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Program Educational Components

  • Clinical and administrative responsibilities related to patient-centered care
    • Orthopedics, sports medicine, primary care sports medicine, extremities, family practice, and primary care settings
    • Evaluations completed after each clinical rotation
  • Radiology education: radiographs and advanced imaging (8 weeks)
    • Didactic and one-on-one with St. Luke's MSK radiologists
    • Participation in monthly radiology MSK grand rounds
  • Operating room assisting: didactic and application (full program)
    • Complete OR curriculum designed by St. Luke's OR education, didactic, skills labs, and assessment of skills
    • Training with St. Luke's OR education team, St. Luke's Sports Medicine orthopedic providers, and PA-Cs
  • Diagnostic ultrasound training
    • Didactic and one-on-one training with St. Luke's Sports Medicine physician preceptor (6 weeks)
    • Review educational materials related to intervention and diagnostic ultrasound
  • Casting application and techniques
    • Didactic and one-on-one with clinical casting specialists
  • DME application and techniques
    • Didactic and one-on-one training with CME clinical specialist
    • Residency rotation in DME: business of DME, CMS compliance
  • Question of the week (QoW) presentations (~24x annually)
    • In collaboration with the St. Luke's Physical Therapy SCS residency
    • Evidence-based, epidemiologic presentation of common and complex orthopedic pathologies
    • Presentations to St. Luke's AT and PT residency faculty and staff
  • Case study presentations
    • Quarterly presentations in collaboration with St. Luke's PT SCS residency
    • Presentations to St. Luke's orthopedic faculty and staff
  • Participation in St. Luke's monthly sports medicine conferences series
    • Case study #3 presented at monthly sports medicine conference
  • Participation and/or attendance at conferences sponsored by St. Luke's Sports Medicine
  • Representation of St. Luke's Sports Medicine at designated athletic venues by providing medical coverage
  • Exposure to rehabilitation concepts throughout patient care
  • Professional studies research/conferences
    • Residents are provided the opportunity to attend local, regional, and national conferences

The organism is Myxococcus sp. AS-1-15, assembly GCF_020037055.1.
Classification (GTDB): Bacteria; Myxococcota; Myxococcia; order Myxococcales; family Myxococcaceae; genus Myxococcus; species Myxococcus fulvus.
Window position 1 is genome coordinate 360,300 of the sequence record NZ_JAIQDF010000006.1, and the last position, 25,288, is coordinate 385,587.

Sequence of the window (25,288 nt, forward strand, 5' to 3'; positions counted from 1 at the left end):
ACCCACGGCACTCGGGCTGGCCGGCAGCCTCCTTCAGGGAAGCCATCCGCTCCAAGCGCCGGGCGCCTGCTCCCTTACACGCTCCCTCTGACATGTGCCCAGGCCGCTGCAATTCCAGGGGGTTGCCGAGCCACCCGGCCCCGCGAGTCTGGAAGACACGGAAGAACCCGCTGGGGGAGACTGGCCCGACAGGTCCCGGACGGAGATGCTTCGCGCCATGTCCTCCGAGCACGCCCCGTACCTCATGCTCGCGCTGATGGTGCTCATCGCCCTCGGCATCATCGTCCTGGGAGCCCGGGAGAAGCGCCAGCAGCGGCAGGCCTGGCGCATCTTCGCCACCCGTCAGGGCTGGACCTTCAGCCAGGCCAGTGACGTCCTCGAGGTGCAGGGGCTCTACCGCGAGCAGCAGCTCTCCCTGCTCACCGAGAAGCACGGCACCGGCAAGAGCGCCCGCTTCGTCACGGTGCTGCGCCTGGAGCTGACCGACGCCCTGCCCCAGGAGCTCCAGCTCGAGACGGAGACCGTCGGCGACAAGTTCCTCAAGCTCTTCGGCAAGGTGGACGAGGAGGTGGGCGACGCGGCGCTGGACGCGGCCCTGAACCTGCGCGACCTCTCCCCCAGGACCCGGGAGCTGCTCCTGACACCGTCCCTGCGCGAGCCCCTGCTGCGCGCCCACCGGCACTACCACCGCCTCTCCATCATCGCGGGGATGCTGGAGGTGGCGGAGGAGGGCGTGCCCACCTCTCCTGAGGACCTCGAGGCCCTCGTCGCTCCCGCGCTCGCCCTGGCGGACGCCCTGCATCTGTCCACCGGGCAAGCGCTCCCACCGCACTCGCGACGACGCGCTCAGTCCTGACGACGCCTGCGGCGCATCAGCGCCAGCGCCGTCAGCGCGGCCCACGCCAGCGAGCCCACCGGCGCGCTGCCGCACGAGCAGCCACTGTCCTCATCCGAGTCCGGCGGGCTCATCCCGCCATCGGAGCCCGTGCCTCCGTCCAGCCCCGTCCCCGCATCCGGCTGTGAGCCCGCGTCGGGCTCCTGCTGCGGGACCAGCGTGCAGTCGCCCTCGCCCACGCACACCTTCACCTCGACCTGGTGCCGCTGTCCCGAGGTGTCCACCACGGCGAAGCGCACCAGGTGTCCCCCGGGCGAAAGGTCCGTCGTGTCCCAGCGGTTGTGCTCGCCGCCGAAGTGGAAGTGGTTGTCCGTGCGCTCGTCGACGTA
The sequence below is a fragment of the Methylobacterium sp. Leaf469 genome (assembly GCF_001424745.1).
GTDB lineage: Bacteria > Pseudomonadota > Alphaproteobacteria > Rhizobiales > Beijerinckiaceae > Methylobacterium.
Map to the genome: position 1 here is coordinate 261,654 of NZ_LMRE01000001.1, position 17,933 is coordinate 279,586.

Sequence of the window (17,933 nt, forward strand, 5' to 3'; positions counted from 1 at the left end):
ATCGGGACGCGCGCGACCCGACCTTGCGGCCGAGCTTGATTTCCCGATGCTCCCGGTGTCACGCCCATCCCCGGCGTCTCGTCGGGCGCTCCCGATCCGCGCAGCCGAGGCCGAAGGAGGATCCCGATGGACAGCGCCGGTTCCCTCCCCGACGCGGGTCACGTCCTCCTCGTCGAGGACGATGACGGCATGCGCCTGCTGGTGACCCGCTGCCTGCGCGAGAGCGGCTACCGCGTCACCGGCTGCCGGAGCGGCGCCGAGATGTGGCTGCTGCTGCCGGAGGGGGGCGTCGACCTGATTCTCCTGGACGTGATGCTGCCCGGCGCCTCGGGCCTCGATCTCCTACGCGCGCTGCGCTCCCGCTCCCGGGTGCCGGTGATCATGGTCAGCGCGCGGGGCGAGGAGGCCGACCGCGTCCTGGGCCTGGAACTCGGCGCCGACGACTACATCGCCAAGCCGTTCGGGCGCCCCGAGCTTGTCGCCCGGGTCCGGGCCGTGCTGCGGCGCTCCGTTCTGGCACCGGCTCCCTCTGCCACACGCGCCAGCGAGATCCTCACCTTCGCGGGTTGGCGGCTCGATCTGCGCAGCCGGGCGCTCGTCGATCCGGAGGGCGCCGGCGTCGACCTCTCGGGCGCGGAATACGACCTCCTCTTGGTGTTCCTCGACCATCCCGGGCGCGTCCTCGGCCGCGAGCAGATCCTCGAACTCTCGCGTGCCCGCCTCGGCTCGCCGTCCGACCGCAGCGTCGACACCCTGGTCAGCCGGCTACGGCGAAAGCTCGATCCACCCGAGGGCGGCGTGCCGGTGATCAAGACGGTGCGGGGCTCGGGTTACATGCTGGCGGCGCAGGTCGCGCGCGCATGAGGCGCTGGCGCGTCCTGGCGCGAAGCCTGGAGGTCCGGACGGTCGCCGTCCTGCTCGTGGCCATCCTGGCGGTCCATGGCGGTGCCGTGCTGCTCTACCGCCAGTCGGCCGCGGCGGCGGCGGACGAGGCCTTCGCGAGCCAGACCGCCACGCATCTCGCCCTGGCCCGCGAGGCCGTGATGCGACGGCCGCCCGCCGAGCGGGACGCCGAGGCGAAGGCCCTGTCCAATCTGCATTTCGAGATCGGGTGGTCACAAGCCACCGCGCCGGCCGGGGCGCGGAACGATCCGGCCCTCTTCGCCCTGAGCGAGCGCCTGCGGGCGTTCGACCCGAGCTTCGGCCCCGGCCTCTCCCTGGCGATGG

• Residents are required to choose and work research topics during their residency. They are required to submit for one publication or presentation upon completion of the program.

Physician Clinic Rotation

Working directly with physicians, you'll learn:

  • How to complete an appropriate medical history on each patient, including:
    • History of injury or condition
    • Mechanism of injury
    • Primary complaint
    • Pain assessment
    • Current treatments
    • Past medical history
    • Associated factors of injury (Quality of Life)
    • Review of medications and allergies
  • How to perform an appropriate physical examination on each patient, including:
    • Range of motion/palpation
    • Strength/manual muscle
    • Sensation/motor testing
    • Functional testing
    • Ligamentous testing
    • Special tests
  • Proper ordering of diagnostic studies or other referrals:
    • Radiographs/MRI
    • EMG studies
    • CT scans
    • Diagnostic/interventional ultrasounds
    • Lab/specimen orders
    • Physician referrals
  • How to educate patients and answer questions according to their individual needs, including:
    • Therapeutic exercise instruction and education
    • Personalized plan of care
  • Application and removal of casting materials
  • DME fitting of patient with splints, crutches, braces, wraps, and other various equipment directed by the attending physicians; as well as instruction and education for the patient on the appropriate use of the equipment 
  • Post-operative procedures: removing sutures and changing post-operative bandages as directed by physician
  • Preparation of patients for diagnostic ultrasounds, including proper draping, set-up of ultrasound, stocked necessities (alcohol swabs, ultrasound gel), and patient input into ultrasound
  • Preparation for ultrasound interventions, including intra-articular injections and calcific lavage procedures, preparation of patient (refer to diagnostic ultrasound procedures), medications, syringes, and other items required by attending physician
  • How to prepare patients for injections to be performed by the attending physician, including cleaning and disinfecting the area to be injected both prior to and after the injection

Educational Programming/Curriculum

The residency program also includes a focus on encouraging your contribution to advancements in the field.

St. Luke’s Sports Medicine Journal Review